Week 1

Workout A

Barbell Hack Squat 4×10

Set 1, 10 reps 115lbs/52.16kg
Set 2, 10 reps 135lbs/61.23kg
Set 3, 10 reps 160lbs/72.57kg
Set 4, 10 reps 160lbs/72.57kg

Barbell Bench Press 4×10

Set 1, 10 reps 95lbs/43.09kg
Set 2, 10 reps 115lbs/52.16kg
Set 3, 10 reps 125lbs/56.69kg
Set 4, 10 reps 125lbs/56.69kg

Barbell Bent Over Rows 4×10

Set 1, 10 reps 95lbs/43.09kg
Set 2, 10 reps 115lbs/52.16kg
Set 3, 10 reps 125lbs/56.69kg
Set 4, 10 reps 125lbs/56.69kg

triceps extCable Triceps Extension w/Rope Attachment 4×10

Set 1, 10 reps 45lbs/20.41kg
Set 2, 10 reps 55lbs/24.94kg
Set 3, 10 reps 65lbs/29.48kg
Set 4, 10 reps 65lbs/29.48kg

Overhand grip pull up (bodyweight) 4×5-8

Workout B

Barbell Hack Squat 4×10

Set 1, 10 reps 115lbs/52.16kg
Set 2, 10 reps 135lbs/61.23kg
Set 3, 10 reps 160lbs/72.57kg
Set 4, 10 reps 160lbs/72.57kg

Barbell Close Grip Bench Press 4×10

Set 1, 10 reps 75lbs/34.01kg
Set 2, 10 reps 95lbs/43.09kg
Set 3, 10 reps 105lbs/47.62kg
Set 4, 10 reps 105lbs/47.62kg

Barbell Bent Leg Deadlift 4×10

Set 1, 10 reps 125lbs/56.69kg
Set 2, 10 reps 150lbs/68.03kg
Set 3, 10 reps 175lbs/79.37kg
Set 3, 10 reps 175lbs/79.37kg

Barbell Overhead Press 4×10

Set 1, 10 reps 45lbs/20.41kg
Set 2, 10 reps 50lbs/22.67kg
Set 3, 10 reps 55lbs/24.94kg
Set 4, 10 reps 55lbs/24.94kg

Barbell Curls 4×10

Set 1, 10 reps 45lbs/20.41kg
Set 2, 10 reps 55lbs/24.94kg
Set 3, 10 reps 65lbs/29.48kg
Set 4, 10 reps 65lbs/29.48kg

Yes, I know. They are a lot lighter than what I’ve been lifting for the past 6 weeks, but remember, I’m doing 4 sets at 10 reps per set, not 5 sets of 5 reps each.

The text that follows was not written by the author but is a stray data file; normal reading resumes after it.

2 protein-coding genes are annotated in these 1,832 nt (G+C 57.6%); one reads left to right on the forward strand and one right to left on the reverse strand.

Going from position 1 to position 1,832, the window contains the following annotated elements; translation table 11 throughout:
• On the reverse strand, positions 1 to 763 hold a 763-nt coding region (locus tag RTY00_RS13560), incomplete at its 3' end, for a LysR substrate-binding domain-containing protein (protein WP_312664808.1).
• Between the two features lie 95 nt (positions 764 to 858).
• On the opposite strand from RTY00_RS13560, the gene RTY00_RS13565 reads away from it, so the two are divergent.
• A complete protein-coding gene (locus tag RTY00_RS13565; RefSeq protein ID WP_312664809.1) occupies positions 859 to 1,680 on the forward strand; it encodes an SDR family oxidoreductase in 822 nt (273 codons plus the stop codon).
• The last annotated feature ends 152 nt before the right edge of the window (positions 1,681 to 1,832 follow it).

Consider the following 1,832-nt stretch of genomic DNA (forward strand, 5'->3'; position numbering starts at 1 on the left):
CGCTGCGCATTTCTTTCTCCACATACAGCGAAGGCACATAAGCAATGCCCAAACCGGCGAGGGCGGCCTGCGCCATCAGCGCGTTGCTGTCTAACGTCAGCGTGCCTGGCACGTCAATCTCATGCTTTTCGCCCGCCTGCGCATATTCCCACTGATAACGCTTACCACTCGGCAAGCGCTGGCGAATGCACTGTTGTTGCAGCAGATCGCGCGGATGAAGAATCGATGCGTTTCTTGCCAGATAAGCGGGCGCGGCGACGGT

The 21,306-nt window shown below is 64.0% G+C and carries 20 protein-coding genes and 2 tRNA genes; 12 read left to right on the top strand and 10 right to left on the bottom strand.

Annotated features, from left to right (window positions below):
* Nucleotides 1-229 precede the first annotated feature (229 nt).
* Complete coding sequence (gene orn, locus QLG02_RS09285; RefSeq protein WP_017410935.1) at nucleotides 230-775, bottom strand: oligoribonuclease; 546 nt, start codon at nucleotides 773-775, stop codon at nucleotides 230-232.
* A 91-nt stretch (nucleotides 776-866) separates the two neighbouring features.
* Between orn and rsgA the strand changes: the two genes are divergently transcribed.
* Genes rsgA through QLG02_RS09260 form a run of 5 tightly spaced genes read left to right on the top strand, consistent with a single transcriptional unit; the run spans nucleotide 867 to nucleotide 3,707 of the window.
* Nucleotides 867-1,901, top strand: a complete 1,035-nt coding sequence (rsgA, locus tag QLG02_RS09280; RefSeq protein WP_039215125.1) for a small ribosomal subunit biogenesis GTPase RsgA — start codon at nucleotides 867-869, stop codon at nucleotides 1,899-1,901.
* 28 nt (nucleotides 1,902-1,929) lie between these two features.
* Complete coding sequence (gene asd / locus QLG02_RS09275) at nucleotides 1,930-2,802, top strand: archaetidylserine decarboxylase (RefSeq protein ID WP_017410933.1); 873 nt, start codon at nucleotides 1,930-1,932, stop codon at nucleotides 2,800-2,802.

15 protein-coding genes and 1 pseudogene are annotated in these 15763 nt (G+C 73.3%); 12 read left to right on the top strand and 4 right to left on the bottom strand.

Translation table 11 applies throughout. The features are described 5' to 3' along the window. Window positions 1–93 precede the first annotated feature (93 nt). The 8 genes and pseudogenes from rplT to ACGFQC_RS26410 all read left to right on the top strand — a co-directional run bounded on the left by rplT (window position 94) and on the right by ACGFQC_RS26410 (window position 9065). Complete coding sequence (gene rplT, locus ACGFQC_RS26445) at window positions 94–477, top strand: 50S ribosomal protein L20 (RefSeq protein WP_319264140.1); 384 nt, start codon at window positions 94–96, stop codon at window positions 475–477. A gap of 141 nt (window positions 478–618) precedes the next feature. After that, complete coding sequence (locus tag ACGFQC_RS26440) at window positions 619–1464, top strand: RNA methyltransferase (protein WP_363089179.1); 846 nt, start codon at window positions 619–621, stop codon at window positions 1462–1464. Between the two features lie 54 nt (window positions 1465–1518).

I looked back in my workout log to last March when I was working with barbell lifts doing 3 sets of 8 to 15 reps per set, and discovered:

barbell bench press
Photo credit: Bodybuilding.com

Barbell Bench Press

12x 90lbs/40.82kg
8x 90lbs/40.82kg
7x 90lbs/40.82kg

Barbell Bent Over Rows

11x 100lbs/45.35kg
9x 100lbs/45.35kg
8x 100lbs/45.35kg

Barbell Bent Leg Deadlifts

15x 100lbs/45.35kg
11x 100lbs/45.35kg
11x 100lbs/45.35kg

So, if I’ve made my weight estimates correctly, I’ll still be lifting at 4 sets of 10 reps per set for three of my big barbell exercises heavier than the last time I tried them using a bodybuilder style workout.

Now, just for giggles, I’m jumping to Week 5 in my schedule, the heaviest week at 4 sets of 3 reps per set:

Week 5

Workout A

Barbell Hack Squat 4×3

Set 1, 3 reps 170lbs/77.11kg
Set 2, 3 reps 195lbs/88.45kg
Set 3, 3 reps 215lbs/97.52kg
Set 4, 3 reps 215lbs/97.52kg

Barbell Bench Press 4×3

Set 1, 3 reps 130lbs/58.96kg
Set 2, 3 reps 150lbs/68.03kg
Set 3, 3 reps 165lbs/74.84kg
Set 4, 3 reps 165lbs/74.84kg